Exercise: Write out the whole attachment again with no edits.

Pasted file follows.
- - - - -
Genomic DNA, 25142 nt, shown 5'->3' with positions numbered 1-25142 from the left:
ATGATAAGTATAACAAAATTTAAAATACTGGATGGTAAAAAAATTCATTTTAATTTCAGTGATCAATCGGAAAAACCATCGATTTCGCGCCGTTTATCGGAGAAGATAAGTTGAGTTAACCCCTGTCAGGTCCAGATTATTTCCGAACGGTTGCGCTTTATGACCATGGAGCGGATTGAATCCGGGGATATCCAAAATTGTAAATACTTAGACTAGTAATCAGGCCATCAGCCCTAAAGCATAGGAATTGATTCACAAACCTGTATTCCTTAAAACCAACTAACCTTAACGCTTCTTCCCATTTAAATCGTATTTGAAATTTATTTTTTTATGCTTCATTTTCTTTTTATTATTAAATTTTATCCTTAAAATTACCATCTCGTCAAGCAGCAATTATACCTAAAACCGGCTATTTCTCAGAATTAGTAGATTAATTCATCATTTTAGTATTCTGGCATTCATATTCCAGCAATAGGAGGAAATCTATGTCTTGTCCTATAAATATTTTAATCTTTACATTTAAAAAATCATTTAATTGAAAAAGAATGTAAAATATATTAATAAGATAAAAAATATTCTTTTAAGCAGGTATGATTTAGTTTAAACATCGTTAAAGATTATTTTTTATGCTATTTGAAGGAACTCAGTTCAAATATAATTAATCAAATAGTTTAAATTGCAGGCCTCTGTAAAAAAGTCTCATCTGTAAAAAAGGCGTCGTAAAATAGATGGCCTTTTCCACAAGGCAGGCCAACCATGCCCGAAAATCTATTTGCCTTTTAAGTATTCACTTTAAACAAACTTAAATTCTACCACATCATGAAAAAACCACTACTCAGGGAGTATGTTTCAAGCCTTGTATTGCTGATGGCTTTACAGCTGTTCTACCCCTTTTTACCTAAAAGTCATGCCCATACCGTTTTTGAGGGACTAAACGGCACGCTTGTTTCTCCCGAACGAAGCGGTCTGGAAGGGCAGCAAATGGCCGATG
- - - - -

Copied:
Genomic DNA, 25142 nt, shown 5'->3' with positions numbered 1-25142 from the left:
ATGATAAGTATAACAAAATTTAAAATACTGGATGGTAAAAAAATTCATTTTAATTTCAGTGATCAATCGGAAAAACCATCGATTTCGCGCCGTTTATCGGAGAAGATAAGTTGAGTTAACCCCTGTCAGGTCCAGATTATTTCCGAACGGTTGCGCTTTATGACCATGGAGCGGATTGAATCCGGGGATATCCAAAATTGTAAATACTTAGACTAGTAATCAGGCCATCAGCCCTAAAGCATAGGAATTGATTCACAAACCTGTATTCCTTAAAACCAACTAACCTTAACGCTTCTTCCCATTTAAATCGTATTTGAAATTTATTTTTTTATGCTTCATTTTCTTTTTATTATTAAATTTTATCCTTAAAATTACCATCTCGTCAAGCAGCAATTATACCTAAAACCGGCTATTTCTCAGAATTAGTAGATTAATTCATCATTTTAGTATTCTGGCATTCATATTCCAGCAATAGGAGGAAATCTATGTCTTGTCCTATAAATATTTTAATCTTTACATTTAAAAAATCATTTAATTGAAAAAGAATGTAAAATATATTAATAAGATAAAAAATATTCTTTTAAGCAGGTATGATTTAGTTTAAACATCGTTAAAGATTATTTTTTATGCTATTTGAAGGAACTCAGTTCAAATATAATTAATCAAATAGTTTAAATTGCAGGCCTCTGTAAAAAAGTCTCATCTGTAAAAAAGGCGTCGTAAAATAGATGGCCTTTTCCACAAGGCAGGCCAACCATGCCCGAAAATCTATTTGCCTTTTAAGTATTCACTTTAAACAAACTTAAATTCTACCACATCATGAAAAAACCACTACTCAGGGAGTATGTTTCAAGCCTTGTATTGCTGATGGCTTTACAGCTGTTCTACCCCTTTTTACCTAAAAGTCATGCCCATACCGTTTTTGAGGGACTAAACGGCACGCTTGTTTCTCCCGAACGAAGCGGTCTGGAAGGGCAGCAAATGGCCGATG